# The Chaos of Weather

After a long break I am finally back. This is the first post of the “Weather Forecasting” posts. Roughly speaking, to forecast the weather, scientists use computer models to mimic Earth dynamics. These models are mathematical equations of the atmosphere and oceans. However, the Earth dynamics is a big complex system. On top of that some Earth natural systems have a chaotic behavior. But what is chaos? Summarizing the wikipedia definition:

Chaos is when the behavior of dynamical systems are highly sensitive to initial conditions. Thus, small differences in initial conditions (such as those due to rounding errors in numerical computation) yield widely diverging outcomes for such dynamical systems. Therefore, chaotic systems are predictable for a while and then appear to become random. In other words, the deterministic nature of these systems does not make them predictable.

Around 1960, the meteorologist Edward Lorenz (one of the fathers of chaos theory), was working on a set of differential equations describing convective processes in the atmosphere which were producing encouragingly realistic results. One day, he decided to enter data manually from a point part way through rather than waste time by starting the run over. He found that not long after the run had been restarted from this intermediate point, the forecast diverged and it was completely different. The reason behind, was the output data he used to restart the model. It had been rounded to 3 significant digits, while the computations were done to 6, an error of about 1%. With this unexpected results he discovered that the degree of numerical precision in the initial conditions provided to a numerical weather prediction (NWP) model affects the resulting forecast significantly after only a few days of forecast time (Lorenz 1963).  A good example (also from wikipedia) of chaotic behavior  is the double rod pendulum where the start of the pendulum from a slightly different initial condition would result in a completely different trajectory: Double-compound-pendulum” by CatslashOwn work. Licensed under Public Domain via Wikimedia Commons.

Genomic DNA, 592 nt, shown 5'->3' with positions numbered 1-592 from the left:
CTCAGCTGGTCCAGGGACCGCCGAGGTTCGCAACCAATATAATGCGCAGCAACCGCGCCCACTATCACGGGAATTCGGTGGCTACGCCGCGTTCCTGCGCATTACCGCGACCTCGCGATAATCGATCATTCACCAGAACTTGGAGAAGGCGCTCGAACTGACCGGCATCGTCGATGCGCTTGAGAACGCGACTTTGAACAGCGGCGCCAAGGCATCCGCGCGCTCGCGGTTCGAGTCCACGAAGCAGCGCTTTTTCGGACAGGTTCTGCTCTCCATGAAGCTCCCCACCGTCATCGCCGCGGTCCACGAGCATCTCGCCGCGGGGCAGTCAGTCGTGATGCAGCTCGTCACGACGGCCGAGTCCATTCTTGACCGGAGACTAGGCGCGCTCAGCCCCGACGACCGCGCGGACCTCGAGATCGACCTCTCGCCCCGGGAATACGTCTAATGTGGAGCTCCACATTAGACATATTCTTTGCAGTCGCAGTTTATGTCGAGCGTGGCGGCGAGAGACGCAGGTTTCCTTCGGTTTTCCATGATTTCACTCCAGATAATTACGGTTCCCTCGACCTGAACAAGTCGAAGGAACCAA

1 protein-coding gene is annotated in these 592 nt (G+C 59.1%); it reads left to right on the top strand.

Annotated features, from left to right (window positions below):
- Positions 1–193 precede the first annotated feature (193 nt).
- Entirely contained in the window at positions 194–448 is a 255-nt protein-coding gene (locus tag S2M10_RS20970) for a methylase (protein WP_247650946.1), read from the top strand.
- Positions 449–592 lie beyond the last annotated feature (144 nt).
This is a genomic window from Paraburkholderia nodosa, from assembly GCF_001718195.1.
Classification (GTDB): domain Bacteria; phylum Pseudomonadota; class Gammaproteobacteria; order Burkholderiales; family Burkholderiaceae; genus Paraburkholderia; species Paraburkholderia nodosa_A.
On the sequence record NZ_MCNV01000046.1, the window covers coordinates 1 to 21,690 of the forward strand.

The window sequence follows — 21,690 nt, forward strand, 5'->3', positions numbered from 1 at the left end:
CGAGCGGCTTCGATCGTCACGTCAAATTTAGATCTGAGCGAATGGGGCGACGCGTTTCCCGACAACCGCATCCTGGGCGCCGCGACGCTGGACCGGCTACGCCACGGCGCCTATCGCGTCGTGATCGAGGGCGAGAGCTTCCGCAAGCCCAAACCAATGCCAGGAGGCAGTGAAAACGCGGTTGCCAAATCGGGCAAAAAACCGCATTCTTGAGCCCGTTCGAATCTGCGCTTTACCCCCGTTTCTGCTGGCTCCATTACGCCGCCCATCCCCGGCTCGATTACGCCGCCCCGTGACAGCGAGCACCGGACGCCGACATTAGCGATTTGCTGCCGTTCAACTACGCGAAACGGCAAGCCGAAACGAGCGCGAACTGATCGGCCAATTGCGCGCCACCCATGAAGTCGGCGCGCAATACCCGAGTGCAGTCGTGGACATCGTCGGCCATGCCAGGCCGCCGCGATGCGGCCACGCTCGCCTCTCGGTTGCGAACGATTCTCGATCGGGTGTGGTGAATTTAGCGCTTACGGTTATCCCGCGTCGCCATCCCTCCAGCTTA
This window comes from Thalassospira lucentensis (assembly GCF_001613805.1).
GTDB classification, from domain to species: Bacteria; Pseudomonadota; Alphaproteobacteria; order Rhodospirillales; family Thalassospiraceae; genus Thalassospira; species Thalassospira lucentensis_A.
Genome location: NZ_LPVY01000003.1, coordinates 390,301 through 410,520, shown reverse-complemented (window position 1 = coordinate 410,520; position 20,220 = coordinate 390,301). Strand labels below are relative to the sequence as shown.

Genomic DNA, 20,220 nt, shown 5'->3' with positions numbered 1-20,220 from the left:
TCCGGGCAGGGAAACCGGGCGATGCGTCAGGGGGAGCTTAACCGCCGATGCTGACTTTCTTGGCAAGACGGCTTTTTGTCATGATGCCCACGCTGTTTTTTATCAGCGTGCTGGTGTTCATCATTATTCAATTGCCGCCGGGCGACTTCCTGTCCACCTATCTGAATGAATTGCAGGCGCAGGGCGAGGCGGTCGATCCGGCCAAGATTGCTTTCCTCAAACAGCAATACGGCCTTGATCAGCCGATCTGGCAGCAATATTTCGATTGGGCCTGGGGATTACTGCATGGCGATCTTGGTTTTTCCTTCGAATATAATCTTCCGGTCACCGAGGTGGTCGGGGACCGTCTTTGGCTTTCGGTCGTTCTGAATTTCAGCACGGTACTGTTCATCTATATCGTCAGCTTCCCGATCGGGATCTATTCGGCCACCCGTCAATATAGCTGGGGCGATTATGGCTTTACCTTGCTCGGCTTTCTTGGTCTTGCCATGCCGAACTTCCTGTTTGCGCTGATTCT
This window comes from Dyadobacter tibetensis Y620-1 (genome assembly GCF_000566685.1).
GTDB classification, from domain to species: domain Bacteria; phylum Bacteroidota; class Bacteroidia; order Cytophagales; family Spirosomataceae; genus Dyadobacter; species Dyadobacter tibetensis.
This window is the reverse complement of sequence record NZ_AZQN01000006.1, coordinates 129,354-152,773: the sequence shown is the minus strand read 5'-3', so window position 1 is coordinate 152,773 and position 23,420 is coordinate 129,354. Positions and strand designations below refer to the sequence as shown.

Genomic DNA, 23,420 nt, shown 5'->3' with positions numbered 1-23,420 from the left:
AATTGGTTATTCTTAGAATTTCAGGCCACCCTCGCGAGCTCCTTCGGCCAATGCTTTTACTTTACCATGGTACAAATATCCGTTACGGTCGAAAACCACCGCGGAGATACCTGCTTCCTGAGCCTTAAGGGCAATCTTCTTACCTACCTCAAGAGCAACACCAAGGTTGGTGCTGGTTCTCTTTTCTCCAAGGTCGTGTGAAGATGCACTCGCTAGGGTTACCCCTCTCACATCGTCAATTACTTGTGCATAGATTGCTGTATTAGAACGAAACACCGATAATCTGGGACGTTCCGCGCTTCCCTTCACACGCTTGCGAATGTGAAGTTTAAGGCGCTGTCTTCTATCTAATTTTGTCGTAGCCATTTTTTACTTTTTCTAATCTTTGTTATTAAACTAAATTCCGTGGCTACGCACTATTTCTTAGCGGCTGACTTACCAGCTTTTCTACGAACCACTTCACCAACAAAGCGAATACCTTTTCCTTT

The Earth weather is one of the Earth natural systems with a chaotic behavior. Consequently, the use of different initial conditions in the atmospheric and oceans equations will lead to different final results. So why does not use the same initial condition always to forecast the weather and have the same results? The source of the errors in the forecasting is a more complex subject and I will explain in a post later. However if the Earth system is so unpredictable how come scientists can use computer models to reconstruct past and future climate? First it is necessary to explain the difference between weather and climate where the difference is a measure of time. Weather is what conditions of the atmosphere are over a short period of time, and climate is how the atmosphere “behaves” over relatively long periods of time. Weather is more difficult to predict and has more uncertainties than climate. An elegant demonstration of this difference can be seen in this short video from National Geographic. The astrophysicist and Cosmos host Neil deGrasse Tyson uses a dog walking to clarify the concept.

More additional information of computer models and how they are used to predict climate can be found here: Can we trust climate models?  and Numerical weather prediction.